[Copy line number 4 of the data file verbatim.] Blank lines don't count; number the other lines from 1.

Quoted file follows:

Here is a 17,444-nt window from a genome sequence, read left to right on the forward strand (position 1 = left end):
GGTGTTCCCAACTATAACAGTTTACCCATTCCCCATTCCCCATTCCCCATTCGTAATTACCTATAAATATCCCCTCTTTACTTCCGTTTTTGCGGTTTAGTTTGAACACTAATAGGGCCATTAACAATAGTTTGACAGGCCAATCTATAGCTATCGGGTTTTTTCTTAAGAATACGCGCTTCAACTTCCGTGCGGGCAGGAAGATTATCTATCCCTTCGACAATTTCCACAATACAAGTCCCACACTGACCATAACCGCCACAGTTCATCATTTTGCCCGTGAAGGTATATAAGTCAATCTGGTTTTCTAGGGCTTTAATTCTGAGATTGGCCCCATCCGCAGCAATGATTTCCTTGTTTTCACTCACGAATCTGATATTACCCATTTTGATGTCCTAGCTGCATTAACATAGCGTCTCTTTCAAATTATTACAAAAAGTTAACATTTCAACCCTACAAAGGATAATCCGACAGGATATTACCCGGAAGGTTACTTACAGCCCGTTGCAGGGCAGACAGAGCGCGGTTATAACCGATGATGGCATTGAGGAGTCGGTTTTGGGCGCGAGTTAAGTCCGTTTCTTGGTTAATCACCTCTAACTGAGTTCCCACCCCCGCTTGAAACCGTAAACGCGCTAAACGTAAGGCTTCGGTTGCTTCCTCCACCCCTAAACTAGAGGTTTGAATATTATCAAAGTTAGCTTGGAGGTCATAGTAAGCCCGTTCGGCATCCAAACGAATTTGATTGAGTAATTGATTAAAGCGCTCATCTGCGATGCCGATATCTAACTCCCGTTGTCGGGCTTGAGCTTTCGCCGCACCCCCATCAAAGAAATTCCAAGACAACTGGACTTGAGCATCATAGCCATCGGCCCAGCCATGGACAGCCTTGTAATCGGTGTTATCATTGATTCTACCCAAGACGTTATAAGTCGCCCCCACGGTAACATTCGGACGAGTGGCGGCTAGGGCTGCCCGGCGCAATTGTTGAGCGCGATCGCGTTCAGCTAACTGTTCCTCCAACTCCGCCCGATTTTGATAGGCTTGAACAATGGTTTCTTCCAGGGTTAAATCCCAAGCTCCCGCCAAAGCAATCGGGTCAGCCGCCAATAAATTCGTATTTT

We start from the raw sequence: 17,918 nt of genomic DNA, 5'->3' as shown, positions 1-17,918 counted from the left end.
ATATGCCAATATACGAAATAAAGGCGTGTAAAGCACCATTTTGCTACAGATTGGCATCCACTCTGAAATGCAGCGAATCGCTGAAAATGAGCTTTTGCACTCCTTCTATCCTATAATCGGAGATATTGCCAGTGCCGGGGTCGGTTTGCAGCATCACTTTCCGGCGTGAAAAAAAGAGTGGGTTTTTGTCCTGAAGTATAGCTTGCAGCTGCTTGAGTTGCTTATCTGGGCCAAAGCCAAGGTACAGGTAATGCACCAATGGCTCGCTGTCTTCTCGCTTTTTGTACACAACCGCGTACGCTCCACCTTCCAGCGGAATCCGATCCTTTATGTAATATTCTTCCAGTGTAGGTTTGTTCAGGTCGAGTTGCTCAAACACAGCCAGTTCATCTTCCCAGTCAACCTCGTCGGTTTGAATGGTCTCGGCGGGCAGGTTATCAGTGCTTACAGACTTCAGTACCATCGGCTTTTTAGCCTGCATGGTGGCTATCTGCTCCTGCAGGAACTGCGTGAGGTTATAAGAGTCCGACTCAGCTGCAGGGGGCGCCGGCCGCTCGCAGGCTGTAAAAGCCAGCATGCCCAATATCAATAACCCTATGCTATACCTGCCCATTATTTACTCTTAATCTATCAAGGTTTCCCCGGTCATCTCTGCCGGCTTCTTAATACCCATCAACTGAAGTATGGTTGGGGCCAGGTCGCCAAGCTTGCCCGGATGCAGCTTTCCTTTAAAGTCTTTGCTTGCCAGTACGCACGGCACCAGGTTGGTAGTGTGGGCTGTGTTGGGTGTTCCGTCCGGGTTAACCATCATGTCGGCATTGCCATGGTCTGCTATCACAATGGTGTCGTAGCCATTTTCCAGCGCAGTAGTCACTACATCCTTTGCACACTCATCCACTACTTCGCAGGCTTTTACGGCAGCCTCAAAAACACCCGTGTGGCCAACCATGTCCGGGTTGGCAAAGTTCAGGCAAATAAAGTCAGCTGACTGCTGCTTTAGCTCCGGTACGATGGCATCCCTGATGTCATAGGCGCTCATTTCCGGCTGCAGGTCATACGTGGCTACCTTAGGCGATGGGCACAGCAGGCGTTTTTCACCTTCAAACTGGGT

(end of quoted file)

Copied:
ATATGCCAATATACGAAATAAAGGCGTGTAAAGCACCATTTTGCTACAGATTGGCATCCACTCTGAAATGCAGCGAATCGCTGAAAATGAGCTTTTGCACTCCTTCTATCCTATAATCGGAGATATTGCCAGTGCCGGGGTCGGTTTGCAGCATCACTTTCCGGCGTGAAAAAAAGAGTGGGTTTTTGTCCTGAAGTATAGCTTGCAGCTGCTTGAGTTGCTTATCTGGGCCAAAGCCAAGGTACAGGTAATGCACCAATGGCTCGCTGTCTTCTCGCTTTTTGTACACAACCGCGTACGCTCCACCTTCCAGCGGAATCCGATCCTTTATGTAATATTCTTCCAGTGTAGGTTTGTTCAGGTCGAGTTGCTCAAACACAGCCAGTTCATCTTCCCAGTCAACCTCGTCGGTTTGAATGGTCTCGGCGGGCAGGTTATCAGTGCTTACAGACTTCAGTACCATCGGCTTTTTAGCCTGCATGGTGGCTATCTGCTCCTGCAGGAACTGCGTGAGGTTATAAGAGTCCGACTCAGCTGCAGGGGGCGCCGGCCGCTCGCAGGCTGTAAAAGCCAGCATGCCCAATATCAATAACCCTATGCTATACCTGCCCATTATTTACTCTTAATCTATCAAGGTTTCCCCGGTCATCTCTGCCGGCTTCTTAATACCCATCAACTGAAGTATGGTTGGGGCCAGGTCGCCAAGCTTGCCCGGATGCAGCTTTCCTTTAAAGTCTTTGCTTGCCAGTACGCACGGCACCAGGTTGGTAGTGTGGGCTGTGTTGGGTGTTCCGTCCGGGTTAACCATCATGTCGGCATTGCCATGGTCTGCTATCACAATGGTGTCGTAGCCATTTTCCAGCGCAGTAGTCACTACATCCTTTGCACACTCATCCACTACTTCGCAGGCTTTTACGGCAGCCTCAAAAACACCCGTGTGGCCAACCATGTCCGGGTTGGCAAAGTTCAGGCAAATAAAGTCAGCTGACTGCTGCTTTAGCTCCGGTACGATGGCATCCCTGATGTCATAGGCGCTCATTTCCGGCTGCAGGTCATACGTGGCTACCTTAGGCGATGGGCACAGCAGGCGTTTTTCACCTTCAAACTGGGT